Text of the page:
Italy has the most amazing train network, it runs like clockwork, connects all the major cities and gives you high speed access to the entire country. If you are traveling in Italy the train system opens up so many opportunities to you – you can buzz around and take quick day trips that would otherwise take hours to drive. The fast trains have comfortable leather seats that allow you to sit back and enjoy looking out at the majesty of this gorgeous country through huge panoramic windows.

How To Travel Italy By Train

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The fast trains in Italy are amazing. Super clean and efficient, they glide you in comfort across the country at 280 kph. (Why don’t we have trains like this all over America???) The fast train from Rome to Florence, which is roughly the same distance as Phoenix to Las Vegas or maybe Phoenix to Los Angeles, takes an hour and 15 minutes.

There are two main train companies operating across Italy. Trenitalia and Italo. Both are excellent, but if given the choice I use Italo.

 

How To Use Trains In Italy

If you can plan your train travel ahead of time you can make it super simple and save yourself lots of money.

I normally buy train tickets as soon as the online ticketing is available, 3 months ahead of the travel date. I use the Rail Europe website, because although it costs an extra $7 per ticket I find the website to be less glitchy and easier to maneuver than the Trenitalia and Italo websites. Also Rail Europe is all in English.

The trains have various classes – Executive, First, Second etc and are priced accordingly, although sometimes it makes no sense. I’ve bought first class seats before that have cost less than second class seats. Train travel is really quite inexpensive though, and is such a genius way to get around. It is much faster and much less expensive than renting a car or flying, and just so easy.

If you buy your tickets online you can just print out your boarding pass and it doesn’t need to be validated. (More on validating ahead.)

If you are purchasing your ticket in the train station you have 2 options, the self-serve kiosk or the ticket counter.

How To use Trains In Italy

The kiosk is really easy to use, but will either just serve Trenitalia or Italo. You can select English and then just follow the prompts. If you are unsure of what to do or don’t know which train company to use you can go to the counter and get help. There are also representatives of each train company in the concourse, and they are always happy to help you use the kiosk. They are always in uniform – don’t get help from non-uniformed folks hanging around, they may be nice folks or they may be pickpockets. (I actually learned the Italian train system by random people helping me in train stations  )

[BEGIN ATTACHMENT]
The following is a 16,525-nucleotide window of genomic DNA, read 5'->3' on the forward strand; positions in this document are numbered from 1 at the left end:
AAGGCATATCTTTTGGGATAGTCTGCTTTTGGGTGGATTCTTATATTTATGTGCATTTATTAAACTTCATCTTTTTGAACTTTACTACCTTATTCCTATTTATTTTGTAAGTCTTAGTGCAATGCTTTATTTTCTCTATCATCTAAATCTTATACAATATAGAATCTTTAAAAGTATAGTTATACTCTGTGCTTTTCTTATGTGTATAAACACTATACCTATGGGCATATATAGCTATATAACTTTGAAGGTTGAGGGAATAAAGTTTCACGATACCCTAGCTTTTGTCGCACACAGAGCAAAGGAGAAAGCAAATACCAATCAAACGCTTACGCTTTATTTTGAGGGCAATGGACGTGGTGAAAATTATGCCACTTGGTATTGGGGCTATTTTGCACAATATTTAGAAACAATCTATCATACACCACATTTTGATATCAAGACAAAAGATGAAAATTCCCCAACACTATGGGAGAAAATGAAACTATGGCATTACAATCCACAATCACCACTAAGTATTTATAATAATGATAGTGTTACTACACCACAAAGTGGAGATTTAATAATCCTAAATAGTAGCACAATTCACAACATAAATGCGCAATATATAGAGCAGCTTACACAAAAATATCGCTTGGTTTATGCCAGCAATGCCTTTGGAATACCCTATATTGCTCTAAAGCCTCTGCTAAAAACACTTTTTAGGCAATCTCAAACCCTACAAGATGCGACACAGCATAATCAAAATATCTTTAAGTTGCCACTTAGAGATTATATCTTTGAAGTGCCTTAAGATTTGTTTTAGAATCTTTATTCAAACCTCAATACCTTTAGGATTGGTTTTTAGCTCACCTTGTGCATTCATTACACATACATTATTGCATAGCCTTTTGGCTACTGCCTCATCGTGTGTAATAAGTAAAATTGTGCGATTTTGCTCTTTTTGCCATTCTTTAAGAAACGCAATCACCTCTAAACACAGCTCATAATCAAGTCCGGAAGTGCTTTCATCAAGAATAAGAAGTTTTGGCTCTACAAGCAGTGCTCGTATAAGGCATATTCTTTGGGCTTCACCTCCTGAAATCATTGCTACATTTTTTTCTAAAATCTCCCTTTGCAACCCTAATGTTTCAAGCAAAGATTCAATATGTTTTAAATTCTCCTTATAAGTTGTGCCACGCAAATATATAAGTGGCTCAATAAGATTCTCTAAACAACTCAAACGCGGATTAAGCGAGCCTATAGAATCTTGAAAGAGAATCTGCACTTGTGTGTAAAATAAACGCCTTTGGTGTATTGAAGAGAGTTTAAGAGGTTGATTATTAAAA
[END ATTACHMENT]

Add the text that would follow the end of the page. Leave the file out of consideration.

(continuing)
Once you have your ticket in hand you need to figure out which Binario or platform your train is departing from. Your ticket will have the train number on it. In this picture it is train 9521. You can look for that train number on the departure board, and  next to it will be the name of the final stop.

How To Use Trains In Italy

Let’s assume you are in Rome and are traveling to Naples, and you just bought a ticket on the 9521. Using the picture above it tells us that the 9521 starts in Milano and ends in Salerno. Even though you are traveling to Naples (Napoli) the departure board won’t say Napoli, it will say 9521 to Salerno.

How To Use Trains In Italy

The departure boards will be easily visible, and will be in several places in the station.

How To Use Trains In Italy

You need to look at the board that says Partenze this means departures.

Arrivi means arrivals. Don’t get them confused!

How To Use Trains In Italy

Remember that the name of the city will be in Italian, not English. Naples is Napoli, Florence is Firenze, Venice = Venezia etc.

In some train stations you need to show your ticket as you pass through from the main concourse to the platforms side of the train station. Others you need to show your ticket as you pass through security on the platform itself.

If you bought your ticket at the station, either at the kiosk or at the counter you will need to validate it before getting on the train.

The validation machines are all over the place and look like this.

How To Use Trains In IItaly

 

It’s a good idea to go ahead and validate it as soon as you buy it, just in case you end up running for your train and don’t have time. The train conductor will check your ticket while you are en route. If you haven’t validated it you will face a heavy fine, tourist or not.

If you bought your ticket online and printed out the boarding pass you don’t need to validate it.

Your ticket has some other important information on it. It tells you which carriage number you are on (Carrozza) and what your seat number is. (The little local trains don’t have assigned seating but the fast trains trains do.)

How To Use Trains In Italy